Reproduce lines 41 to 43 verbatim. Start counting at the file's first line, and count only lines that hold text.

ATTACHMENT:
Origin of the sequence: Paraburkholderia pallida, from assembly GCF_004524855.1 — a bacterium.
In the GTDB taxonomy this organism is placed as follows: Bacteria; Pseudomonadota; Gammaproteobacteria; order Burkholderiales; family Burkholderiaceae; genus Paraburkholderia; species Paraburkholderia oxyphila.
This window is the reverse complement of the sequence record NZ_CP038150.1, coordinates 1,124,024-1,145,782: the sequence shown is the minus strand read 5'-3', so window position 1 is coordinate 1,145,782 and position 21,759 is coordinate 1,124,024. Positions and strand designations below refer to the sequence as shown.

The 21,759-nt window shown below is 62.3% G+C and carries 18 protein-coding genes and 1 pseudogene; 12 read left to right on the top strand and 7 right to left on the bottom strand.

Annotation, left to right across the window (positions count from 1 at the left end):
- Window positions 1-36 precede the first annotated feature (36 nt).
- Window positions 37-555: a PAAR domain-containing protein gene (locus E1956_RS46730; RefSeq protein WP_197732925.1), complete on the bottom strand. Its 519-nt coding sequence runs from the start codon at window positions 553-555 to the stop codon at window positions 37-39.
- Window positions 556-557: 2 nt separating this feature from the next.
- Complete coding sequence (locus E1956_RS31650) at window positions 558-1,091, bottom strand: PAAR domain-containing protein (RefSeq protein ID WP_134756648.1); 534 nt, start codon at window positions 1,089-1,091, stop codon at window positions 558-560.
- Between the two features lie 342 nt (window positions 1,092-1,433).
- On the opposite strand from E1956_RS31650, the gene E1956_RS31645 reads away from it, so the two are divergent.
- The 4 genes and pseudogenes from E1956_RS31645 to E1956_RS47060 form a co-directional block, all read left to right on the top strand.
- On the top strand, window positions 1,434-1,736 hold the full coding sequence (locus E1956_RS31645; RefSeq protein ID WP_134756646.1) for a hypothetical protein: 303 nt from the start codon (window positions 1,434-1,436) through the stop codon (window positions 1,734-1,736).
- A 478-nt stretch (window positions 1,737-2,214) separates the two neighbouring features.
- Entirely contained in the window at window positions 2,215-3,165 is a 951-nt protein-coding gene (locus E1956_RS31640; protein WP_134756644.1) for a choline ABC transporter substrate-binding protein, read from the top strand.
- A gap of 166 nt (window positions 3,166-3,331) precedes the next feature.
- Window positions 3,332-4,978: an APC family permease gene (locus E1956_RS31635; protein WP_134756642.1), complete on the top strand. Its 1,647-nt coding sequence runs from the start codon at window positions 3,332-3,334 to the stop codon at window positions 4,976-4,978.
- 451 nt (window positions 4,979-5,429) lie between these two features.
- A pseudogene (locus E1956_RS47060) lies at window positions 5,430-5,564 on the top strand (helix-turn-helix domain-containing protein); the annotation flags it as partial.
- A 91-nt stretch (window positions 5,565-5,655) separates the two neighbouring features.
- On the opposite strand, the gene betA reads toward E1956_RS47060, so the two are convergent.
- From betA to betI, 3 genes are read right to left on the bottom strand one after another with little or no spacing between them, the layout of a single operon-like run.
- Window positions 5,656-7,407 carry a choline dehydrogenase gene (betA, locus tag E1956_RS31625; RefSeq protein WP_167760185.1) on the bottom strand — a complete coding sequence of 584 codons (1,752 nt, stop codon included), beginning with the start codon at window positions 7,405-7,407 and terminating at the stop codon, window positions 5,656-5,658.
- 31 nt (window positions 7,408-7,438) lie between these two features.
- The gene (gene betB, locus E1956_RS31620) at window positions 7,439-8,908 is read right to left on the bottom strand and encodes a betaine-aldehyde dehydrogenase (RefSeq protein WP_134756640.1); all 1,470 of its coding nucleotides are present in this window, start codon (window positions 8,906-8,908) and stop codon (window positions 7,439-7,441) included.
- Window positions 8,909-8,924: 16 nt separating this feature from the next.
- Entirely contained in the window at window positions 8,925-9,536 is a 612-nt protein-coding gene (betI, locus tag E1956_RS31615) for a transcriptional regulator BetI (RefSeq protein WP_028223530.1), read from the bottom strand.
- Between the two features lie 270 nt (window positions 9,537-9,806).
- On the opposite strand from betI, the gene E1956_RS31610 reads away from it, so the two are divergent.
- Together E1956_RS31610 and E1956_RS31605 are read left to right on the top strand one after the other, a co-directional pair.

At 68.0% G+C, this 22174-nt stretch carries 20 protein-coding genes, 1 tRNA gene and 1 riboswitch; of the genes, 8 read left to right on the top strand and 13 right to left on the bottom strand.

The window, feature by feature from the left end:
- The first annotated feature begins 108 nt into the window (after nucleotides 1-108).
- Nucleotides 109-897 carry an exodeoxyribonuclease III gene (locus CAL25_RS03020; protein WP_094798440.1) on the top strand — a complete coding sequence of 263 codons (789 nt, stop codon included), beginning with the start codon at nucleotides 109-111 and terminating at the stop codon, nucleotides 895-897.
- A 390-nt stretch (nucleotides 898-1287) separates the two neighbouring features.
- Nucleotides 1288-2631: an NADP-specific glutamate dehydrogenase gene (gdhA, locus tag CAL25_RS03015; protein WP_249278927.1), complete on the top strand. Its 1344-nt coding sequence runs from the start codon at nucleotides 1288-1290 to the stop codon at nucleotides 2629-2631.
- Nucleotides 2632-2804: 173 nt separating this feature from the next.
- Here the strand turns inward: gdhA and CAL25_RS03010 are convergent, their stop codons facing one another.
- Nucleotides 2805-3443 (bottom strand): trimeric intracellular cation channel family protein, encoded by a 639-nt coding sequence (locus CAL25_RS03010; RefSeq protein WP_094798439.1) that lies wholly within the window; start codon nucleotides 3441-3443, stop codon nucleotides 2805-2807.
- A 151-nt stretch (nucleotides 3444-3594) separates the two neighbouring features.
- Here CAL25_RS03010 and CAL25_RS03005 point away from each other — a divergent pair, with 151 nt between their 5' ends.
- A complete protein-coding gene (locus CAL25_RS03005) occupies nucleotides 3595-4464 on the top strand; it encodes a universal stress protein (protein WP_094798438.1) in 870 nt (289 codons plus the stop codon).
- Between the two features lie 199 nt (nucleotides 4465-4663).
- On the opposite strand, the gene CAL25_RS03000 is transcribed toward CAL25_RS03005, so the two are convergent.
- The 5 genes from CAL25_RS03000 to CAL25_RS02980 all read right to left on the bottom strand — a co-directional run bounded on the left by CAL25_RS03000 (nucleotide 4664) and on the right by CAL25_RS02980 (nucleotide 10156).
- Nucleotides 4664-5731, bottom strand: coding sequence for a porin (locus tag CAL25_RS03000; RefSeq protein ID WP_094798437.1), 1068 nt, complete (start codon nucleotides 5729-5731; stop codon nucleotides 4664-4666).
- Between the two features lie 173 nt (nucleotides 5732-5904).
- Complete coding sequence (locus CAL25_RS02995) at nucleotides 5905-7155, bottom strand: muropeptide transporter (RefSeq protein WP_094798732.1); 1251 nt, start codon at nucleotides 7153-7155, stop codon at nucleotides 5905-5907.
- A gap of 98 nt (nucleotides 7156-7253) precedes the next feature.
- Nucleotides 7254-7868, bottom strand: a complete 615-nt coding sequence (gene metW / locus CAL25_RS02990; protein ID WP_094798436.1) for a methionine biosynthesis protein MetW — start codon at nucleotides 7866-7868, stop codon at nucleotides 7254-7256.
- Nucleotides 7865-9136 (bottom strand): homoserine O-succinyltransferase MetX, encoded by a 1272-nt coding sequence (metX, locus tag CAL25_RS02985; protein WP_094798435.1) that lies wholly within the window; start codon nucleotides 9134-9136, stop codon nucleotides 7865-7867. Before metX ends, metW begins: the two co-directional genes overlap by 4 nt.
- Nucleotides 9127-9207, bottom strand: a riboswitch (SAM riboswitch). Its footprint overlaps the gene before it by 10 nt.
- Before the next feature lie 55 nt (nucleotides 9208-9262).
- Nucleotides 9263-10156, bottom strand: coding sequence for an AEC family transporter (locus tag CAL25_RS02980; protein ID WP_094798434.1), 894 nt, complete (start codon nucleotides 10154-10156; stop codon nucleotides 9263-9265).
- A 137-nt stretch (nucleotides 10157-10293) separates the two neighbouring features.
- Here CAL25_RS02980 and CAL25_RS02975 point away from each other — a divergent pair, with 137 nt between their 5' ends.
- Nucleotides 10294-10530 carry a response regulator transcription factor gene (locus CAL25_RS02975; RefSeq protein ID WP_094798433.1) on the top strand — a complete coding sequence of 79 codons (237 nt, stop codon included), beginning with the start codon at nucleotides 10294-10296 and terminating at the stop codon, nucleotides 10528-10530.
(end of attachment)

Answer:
- Here CAL25_RS03010 and CAL25_RS03005 point away from each other — a divergent pair, with 151 nt between their 5' ends.
- A complete protein-coding gene (locus CAL25_RS03005) occupies nucleotides 3595-4464 on the top strand; it encodes a universal stress protein (protein WP_094798438.1) in 870 nt (289 codons plus the stop codon).
- Between the two features lie 199 nt (nucleotides 4465-4663).